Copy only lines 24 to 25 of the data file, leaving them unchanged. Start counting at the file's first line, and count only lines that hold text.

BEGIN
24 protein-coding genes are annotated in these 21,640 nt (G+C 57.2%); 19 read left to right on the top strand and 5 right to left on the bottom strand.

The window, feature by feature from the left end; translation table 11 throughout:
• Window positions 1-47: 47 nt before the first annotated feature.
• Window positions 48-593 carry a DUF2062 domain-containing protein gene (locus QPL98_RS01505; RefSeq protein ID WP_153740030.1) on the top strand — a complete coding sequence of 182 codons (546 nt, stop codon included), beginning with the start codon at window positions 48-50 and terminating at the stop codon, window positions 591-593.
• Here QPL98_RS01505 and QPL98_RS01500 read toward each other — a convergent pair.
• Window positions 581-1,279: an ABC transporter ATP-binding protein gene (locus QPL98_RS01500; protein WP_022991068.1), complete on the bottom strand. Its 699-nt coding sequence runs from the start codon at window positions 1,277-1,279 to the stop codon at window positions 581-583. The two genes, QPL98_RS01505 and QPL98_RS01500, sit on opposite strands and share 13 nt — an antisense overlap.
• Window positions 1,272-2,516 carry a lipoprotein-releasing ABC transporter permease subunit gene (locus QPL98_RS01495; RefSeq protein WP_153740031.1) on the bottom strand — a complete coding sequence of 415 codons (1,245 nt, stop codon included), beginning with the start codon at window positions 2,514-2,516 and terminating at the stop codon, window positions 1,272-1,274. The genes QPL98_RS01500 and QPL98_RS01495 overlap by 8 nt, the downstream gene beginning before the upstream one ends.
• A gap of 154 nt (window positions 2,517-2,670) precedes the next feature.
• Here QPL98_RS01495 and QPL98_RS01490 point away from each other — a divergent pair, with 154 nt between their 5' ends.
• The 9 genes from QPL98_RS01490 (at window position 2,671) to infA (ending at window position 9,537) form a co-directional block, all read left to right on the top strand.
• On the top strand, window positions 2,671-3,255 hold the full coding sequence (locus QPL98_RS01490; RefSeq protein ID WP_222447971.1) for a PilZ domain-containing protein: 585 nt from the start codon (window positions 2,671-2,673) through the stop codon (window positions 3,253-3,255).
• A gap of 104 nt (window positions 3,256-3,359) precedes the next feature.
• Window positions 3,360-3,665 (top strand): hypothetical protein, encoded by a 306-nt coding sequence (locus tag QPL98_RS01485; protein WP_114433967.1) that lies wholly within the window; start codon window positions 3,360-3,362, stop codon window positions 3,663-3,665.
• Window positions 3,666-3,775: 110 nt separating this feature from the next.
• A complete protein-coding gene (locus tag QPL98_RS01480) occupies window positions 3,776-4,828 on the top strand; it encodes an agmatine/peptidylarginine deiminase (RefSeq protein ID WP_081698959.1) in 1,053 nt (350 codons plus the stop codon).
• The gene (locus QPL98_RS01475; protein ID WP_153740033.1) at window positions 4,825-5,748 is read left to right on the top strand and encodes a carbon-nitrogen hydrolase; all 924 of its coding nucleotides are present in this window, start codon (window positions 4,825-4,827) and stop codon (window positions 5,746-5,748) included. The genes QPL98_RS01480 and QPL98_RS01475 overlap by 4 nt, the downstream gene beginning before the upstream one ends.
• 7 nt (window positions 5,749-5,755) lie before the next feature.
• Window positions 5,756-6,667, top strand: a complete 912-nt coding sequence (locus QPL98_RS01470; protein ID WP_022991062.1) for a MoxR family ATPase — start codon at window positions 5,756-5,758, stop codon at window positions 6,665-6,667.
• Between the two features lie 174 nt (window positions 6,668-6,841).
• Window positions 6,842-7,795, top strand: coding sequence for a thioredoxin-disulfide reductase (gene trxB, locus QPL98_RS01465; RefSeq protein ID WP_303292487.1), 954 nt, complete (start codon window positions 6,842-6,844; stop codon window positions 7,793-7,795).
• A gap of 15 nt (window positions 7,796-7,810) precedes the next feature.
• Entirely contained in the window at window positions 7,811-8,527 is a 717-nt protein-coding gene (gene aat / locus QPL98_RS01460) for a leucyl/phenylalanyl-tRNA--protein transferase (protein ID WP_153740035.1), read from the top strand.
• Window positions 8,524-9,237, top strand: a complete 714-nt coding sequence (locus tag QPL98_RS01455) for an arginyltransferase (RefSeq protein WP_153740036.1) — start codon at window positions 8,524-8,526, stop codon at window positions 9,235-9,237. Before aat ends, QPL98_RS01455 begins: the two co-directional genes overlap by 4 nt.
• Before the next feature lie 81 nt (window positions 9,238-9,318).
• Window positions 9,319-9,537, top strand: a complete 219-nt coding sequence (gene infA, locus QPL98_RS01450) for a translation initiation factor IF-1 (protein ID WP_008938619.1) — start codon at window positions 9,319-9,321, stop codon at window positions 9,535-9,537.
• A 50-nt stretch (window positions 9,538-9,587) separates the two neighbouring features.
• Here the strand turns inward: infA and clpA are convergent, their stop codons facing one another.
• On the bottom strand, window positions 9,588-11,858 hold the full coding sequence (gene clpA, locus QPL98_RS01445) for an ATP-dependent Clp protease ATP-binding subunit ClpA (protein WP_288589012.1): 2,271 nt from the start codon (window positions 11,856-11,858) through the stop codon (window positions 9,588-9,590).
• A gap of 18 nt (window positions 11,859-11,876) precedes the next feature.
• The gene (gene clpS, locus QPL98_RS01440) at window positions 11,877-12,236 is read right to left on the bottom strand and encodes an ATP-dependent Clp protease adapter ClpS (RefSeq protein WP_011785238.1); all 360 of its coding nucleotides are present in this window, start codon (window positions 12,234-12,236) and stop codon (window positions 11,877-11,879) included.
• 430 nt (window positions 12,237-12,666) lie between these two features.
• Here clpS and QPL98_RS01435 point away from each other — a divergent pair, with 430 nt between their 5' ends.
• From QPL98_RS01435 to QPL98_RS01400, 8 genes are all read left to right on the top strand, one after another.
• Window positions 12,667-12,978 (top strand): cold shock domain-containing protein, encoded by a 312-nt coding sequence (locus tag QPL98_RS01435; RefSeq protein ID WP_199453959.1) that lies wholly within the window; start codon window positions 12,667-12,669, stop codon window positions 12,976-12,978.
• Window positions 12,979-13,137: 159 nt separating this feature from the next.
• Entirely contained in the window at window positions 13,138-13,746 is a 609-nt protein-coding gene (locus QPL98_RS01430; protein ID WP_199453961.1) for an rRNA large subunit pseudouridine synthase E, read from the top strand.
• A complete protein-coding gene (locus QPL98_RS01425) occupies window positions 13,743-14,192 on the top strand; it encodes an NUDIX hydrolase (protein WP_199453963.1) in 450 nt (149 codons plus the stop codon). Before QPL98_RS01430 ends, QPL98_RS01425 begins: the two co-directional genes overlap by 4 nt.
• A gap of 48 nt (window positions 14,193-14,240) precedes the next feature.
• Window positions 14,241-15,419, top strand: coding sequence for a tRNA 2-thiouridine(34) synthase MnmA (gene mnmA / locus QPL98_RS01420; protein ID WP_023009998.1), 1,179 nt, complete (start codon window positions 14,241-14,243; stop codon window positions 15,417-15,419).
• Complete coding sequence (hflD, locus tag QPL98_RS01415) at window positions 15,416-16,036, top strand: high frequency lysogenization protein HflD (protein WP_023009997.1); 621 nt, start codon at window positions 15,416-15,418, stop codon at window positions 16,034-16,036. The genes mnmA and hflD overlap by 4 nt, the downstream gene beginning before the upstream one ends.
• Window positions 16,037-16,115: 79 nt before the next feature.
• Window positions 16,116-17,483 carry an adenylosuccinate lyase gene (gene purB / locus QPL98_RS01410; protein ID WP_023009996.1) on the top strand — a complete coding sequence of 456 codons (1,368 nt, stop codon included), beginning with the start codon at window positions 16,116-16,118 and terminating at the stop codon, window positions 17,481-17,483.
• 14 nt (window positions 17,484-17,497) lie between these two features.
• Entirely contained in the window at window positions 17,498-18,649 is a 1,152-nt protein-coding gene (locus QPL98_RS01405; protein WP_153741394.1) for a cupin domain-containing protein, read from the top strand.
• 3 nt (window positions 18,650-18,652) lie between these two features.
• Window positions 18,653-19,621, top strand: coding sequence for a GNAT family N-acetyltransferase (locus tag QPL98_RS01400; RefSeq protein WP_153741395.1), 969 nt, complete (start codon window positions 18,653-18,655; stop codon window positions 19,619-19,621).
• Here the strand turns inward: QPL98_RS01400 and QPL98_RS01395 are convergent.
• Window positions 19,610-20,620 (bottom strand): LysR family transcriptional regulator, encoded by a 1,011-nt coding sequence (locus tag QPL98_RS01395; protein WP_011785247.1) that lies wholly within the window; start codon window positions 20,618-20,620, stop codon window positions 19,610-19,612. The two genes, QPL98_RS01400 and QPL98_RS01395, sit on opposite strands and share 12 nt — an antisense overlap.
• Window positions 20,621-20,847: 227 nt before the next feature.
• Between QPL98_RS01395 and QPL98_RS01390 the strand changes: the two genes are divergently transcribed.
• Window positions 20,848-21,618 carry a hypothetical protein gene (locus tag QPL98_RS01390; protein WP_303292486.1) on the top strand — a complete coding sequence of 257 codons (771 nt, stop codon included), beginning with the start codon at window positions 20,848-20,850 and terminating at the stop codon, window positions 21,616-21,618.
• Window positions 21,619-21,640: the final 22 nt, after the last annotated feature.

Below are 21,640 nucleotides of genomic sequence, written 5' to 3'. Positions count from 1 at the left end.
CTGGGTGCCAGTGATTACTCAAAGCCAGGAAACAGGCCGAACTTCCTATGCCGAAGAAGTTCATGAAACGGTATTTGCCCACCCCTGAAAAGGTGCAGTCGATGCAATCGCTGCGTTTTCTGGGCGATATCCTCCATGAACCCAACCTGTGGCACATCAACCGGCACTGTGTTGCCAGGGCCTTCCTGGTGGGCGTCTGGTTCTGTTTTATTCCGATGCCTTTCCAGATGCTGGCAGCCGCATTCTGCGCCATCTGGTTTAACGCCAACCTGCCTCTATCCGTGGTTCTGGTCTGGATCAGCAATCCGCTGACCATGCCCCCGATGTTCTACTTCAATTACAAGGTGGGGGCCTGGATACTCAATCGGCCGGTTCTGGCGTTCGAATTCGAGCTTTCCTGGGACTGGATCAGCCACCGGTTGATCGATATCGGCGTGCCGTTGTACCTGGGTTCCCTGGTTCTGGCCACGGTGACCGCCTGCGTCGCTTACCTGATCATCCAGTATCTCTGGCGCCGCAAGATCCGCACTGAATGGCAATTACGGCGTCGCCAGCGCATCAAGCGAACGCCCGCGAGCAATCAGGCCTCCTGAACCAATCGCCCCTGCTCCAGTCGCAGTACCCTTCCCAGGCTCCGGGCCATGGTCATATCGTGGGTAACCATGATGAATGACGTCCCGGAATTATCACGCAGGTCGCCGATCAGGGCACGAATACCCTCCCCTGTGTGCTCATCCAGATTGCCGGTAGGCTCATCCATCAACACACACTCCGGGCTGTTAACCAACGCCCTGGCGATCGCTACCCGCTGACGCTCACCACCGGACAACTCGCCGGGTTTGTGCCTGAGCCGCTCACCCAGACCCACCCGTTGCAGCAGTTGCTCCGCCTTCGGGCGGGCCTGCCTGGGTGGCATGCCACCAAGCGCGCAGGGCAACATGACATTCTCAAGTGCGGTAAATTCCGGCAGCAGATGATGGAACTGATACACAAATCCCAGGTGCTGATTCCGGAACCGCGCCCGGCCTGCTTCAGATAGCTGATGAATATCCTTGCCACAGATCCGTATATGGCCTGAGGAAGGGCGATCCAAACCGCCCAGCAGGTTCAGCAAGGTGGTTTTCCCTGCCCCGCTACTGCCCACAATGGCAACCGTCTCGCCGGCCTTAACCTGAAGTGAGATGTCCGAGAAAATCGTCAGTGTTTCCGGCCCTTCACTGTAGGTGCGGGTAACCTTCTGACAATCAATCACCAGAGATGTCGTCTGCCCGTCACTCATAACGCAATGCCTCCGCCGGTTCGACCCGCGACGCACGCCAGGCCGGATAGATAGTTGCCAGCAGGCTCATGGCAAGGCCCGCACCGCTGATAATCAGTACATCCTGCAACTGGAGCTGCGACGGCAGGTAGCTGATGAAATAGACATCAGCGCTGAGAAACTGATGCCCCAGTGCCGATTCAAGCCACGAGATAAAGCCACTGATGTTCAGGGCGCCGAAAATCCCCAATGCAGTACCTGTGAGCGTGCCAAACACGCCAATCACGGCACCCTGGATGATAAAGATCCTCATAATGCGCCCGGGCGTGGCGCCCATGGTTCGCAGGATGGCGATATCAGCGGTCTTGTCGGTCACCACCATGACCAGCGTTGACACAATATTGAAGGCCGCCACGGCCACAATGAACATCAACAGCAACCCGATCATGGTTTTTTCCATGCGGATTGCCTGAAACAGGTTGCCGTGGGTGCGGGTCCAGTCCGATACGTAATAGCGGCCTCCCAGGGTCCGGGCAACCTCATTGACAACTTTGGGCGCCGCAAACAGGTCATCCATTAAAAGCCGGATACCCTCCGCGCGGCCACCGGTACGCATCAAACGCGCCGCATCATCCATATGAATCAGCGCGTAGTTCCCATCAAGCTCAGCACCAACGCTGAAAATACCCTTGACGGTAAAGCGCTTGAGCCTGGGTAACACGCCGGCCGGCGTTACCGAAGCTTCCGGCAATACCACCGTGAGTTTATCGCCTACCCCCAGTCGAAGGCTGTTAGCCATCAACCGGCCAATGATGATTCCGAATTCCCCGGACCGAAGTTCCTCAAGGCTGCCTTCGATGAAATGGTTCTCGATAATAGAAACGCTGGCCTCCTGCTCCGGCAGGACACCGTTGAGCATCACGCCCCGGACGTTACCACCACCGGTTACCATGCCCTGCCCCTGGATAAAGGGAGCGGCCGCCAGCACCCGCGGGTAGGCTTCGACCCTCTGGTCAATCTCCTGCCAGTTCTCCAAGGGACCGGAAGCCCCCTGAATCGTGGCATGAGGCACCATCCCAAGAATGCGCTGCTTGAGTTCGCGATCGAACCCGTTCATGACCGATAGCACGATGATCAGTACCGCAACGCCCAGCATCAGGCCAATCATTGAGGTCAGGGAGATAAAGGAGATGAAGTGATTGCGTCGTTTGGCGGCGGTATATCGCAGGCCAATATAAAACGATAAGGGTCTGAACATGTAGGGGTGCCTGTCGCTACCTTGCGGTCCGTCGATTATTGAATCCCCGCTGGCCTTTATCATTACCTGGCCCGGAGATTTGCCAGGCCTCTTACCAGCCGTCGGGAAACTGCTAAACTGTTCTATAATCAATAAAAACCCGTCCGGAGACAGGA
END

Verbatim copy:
• Before the next feature lie 81 nt (window positions 9,238-9,318).
• Window positions 9,319-9,537, top strand: a complete 219-nt coding sequence (gene infA, locus QPL98_RS01450) for a translation initiation factor IF-1 (protein ID WP_008938619.1) — start codon at window positions 9,319-9,321, stop codon at window positions 9,535-9,537.